Salters’ Garden | The City Sunken Garden Packed With History
Alongside London Wall in the City of London there’s a wonderful sunken garden that’s packed full of history; Salters’ Garden
Who are the Salters’?
The Salters’ are one of the City of London’s Livery Companies; guilds formed in Medieval times to regulate their trades.
Although they were probably going for centuries before, the Salters’ received their first license in 1394 from King Richard II.
Within the companies of the City, the Salters’ were one of the most important. They ranked 9th when the Order of Precedence was established in 1516. The Salters’ dealt – you guessed it – in salt. Salt was a hugely important commodity, not only for seasoning and preserving food, but also used in medical treatments.
At the north east end of the garden are some 19th century gates, part of Salters’ previous hall on St Swithin’s Lane, near Cannon Street
You can read more about the Salters’ Company here.
The Salters’ Garden is connected to their hall (the white building on the left of the image above), so it’s worth pausing to consider it before heading into the garden.
The current hall – built 1976 by Basil Spence – stands out amongst other livery halls with its brutalist style of architecture. Their previous hall on St Swithin’s Lane (near Cannon Street) was destroyed by bomb damage in the Second World War.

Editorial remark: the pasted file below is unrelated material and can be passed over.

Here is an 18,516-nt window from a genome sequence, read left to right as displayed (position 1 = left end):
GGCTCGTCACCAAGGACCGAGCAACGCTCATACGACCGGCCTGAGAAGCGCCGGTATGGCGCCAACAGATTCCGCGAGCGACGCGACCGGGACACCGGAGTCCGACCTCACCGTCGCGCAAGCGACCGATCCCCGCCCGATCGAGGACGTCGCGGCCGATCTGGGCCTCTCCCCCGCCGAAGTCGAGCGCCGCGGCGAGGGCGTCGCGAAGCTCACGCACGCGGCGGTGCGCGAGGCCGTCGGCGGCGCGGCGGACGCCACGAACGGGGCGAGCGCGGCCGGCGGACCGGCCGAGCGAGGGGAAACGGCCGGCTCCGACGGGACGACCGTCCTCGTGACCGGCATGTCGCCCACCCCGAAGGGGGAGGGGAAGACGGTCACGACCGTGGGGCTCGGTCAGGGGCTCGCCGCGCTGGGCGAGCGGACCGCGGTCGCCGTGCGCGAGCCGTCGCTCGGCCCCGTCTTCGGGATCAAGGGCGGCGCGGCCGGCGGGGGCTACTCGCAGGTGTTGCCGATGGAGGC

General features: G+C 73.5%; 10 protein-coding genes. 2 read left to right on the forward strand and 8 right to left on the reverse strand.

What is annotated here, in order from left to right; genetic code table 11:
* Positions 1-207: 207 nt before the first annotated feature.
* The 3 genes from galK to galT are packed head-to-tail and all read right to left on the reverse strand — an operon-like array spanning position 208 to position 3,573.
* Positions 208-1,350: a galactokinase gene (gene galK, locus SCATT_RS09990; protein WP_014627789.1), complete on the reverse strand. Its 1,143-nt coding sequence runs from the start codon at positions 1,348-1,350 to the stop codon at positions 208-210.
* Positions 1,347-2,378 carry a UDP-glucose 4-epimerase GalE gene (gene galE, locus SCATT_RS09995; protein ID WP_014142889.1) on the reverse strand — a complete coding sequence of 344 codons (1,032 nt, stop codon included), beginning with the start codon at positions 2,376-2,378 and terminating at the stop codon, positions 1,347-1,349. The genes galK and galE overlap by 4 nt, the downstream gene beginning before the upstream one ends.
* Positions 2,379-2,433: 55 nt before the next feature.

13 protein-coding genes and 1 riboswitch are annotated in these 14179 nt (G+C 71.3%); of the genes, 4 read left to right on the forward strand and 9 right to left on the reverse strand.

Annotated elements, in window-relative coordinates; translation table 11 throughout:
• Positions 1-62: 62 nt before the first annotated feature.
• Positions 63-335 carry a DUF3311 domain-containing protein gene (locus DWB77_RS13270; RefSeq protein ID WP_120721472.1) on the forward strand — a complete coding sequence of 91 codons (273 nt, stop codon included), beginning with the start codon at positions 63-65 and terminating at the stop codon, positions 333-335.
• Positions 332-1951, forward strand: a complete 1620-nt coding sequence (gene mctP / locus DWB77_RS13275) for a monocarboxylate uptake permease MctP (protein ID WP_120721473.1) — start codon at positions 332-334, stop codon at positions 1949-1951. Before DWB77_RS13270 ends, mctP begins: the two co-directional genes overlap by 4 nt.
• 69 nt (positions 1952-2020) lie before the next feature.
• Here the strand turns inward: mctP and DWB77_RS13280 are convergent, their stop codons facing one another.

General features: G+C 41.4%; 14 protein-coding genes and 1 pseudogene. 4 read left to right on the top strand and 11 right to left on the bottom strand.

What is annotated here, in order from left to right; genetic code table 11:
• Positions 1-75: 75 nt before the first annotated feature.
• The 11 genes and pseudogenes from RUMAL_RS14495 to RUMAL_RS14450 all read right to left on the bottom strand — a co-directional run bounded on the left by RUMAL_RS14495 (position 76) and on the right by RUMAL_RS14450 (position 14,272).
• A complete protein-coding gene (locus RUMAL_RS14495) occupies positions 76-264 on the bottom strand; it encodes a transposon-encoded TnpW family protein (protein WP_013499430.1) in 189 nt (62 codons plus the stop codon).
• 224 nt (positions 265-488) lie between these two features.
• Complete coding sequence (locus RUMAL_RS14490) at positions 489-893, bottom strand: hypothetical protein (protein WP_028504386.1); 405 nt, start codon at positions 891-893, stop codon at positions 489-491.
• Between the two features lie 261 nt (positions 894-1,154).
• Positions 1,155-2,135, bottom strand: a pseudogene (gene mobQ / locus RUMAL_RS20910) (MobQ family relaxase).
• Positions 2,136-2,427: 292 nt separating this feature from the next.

They are right beside the Barbican Estate – probably the most famous Brutalist building in London and face onto Fore Street.
It was on Fore Street that at 12.15am on 25 August 1940 the first bomb of WWII fell on the City of London.
The Salters’ Garden
The original garden opened in 1981 but the one you can see today was designed by David Hicks and opened in 1995, to mark the 600th anniversary of the Company’s first license.
When I visited it wasn’t as colourful, but apparently in Summer it’s full of roses – I assume a nod to a key moment in history we’ll see shortly.
One particular reason to visit the garden, is its impressive section of London’s Roman Wall.
Originally built in the late 2nd Century, encircling the City, today most of the authentic Roman structure is below current day street level – hence the sunken garden.
But it’s worth looking a bit closer at the later additions too.
A unique feature of the wall in the Salters’ Garden are the red brick crenellations.
These were added to the City wall during the 15th century, specifically under King Edward IV (1442-1471) during the War of the Roses!
Although the majority of battles during the War of the Roses were fought outside the City, the City was a stronghold and whoever held it had a huge advantage. The most notable London battle was held at Barnet in 1471.
A nearby information plaque from the City of London gives passersby an illustrative breakdown
Today the garden is hired for private events but otherwise is open to the public daily.